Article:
Publications by authors named "Y Xiong"

6,479 Publications

Identification of autophagy-related genes signature predicts chemotherapeutic and immunotherapeutic efficiency in bladder cancer (BLCA).

J Cell Mol Med 2021 May 7. Epub 2021 May 7.

Department of Internal Medicine, Division of Nephrology, Leiden University Medical Center, Leiden, The Netherlands.

Autophagy maintains cellular homeostasis by degrading and recycling cytoplasmic components under stress conditions, which is identified to be involved in tumorigenesis and now has been recognized as novel target in cancer treatment. In present study, we gathered total autophagy-related genes and established an autophagy-related genes signature (ATGRS) through LASSO cox regression analysis in BLCA. Kaplan-Meier survival and multivariate cox regression analyses both showed the ATGRS was a robust independent prognostic factor with high accuracy. Subsequently, integrated analyses indicated that ATGRS had a strong correlation with molecular subtypes, clinicopathological characteristics and somatic mutation alteration. Moreover, ATGRS was found to be positively correlated with the infiltration of immune cells in tumour microenvironment (TME) and immune checkpoint expression, indicating the potent role of autophagy by regulating the TME. In addition, ATGRS was proved to be efficient in predicting the clinical benefit of immune checkpoint inhibitors (ICIs) based immunotherapy and chemotherapy in BLCA. Furthermore, we observed abnormal expression levels of autophagy-related genes and found the different behaviour of ATGRS in pancancer by LASSO cox regression analysis. Therefore, construction of ATGRS in BLCA could help us to interpret the underlying mechanism of autophagy and sheds a light on the clinical application for a combination of autophagy modification with targeted immunotherapy and chemotherapy in BLCA.
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http://dx.doi.org/10.1111/jcmm.16552DOI Listing
May 2021

Transcriptomic Analysis Reveals an Altered Hcy Metabolism in the Stria Vascularis of the Pendred Syndrome Mouse Model.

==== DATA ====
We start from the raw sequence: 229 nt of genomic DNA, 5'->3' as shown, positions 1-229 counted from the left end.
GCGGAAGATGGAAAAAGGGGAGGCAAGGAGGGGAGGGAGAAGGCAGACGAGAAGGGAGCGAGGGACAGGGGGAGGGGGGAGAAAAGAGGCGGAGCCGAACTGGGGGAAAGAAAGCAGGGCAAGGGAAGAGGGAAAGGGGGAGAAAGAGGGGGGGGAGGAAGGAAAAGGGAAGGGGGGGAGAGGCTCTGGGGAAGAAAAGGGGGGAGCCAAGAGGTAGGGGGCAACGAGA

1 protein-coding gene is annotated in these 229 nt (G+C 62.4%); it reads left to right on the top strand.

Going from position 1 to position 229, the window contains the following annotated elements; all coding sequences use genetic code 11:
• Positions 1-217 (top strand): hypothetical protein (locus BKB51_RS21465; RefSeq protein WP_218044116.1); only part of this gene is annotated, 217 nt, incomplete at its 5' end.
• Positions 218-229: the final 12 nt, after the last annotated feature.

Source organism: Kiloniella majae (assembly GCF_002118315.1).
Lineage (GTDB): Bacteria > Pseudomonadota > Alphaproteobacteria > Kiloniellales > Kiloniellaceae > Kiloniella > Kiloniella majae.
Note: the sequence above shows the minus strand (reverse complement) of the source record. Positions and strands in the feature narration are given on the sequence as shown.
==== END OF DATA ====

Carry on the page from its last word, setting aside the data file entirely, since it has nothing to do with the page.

Neural Plast 2021 17;2021:5585394. Epub 2021 Apr 17.

Department of Otolaryngology-Head and Neck Surgery, Shanghai Jiao Tong University Affiliated Sixth People's Hospital, Shanghai, China.

Purpose: mice exhibit severer defects in the development of the cochlea and develop deafness, while the underlying mechanisms responsible for these effects remain unclear. Our study was to investigate the potential mechanism linking deficiency to hearing loss.

Materials And Methods: RNA sequencing was applied to analyze the differential gene expression of the stria vascularis (SV) from wildtype and mice. GO and KEGG pathway analysis were performed. Quantitative RT-PCR was applied to validate the expression of candidate genes affected by . ELISA and immunofluorescence technique were used to detect the homocysteine (Hcy) level in serum, brain, and SV, respectively.

Results: 183 upregulated genes and 63 downregulated genes were identified in the SV associated with depletion. Transcriptomic profiling revealed that deficiency significantly affected the expression of genes associated with cell adhesion, transmembrane transport, and the biogenesis of multicellular organisms. The SV from mice exhibited a higher expression of mRNAs, as well as altered homocysteine (Hcy) metabolism.

Conclusions: The altered expression of results in a dramatic change in multiple biochemical reactions and a disruption of nutrient homeostasis in the endolymph which may contribute to hearing loss of knockout mouse.
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http://dx.doi.org/10.1155/2021/5585394DOI Listing
http://www.ncbi.nlm.nih.gov/pmc/articles/PMC8075705PMC
April 2021

Genetic Associations with Stable Warfarin Dose Requirements in Han Chinese Patients.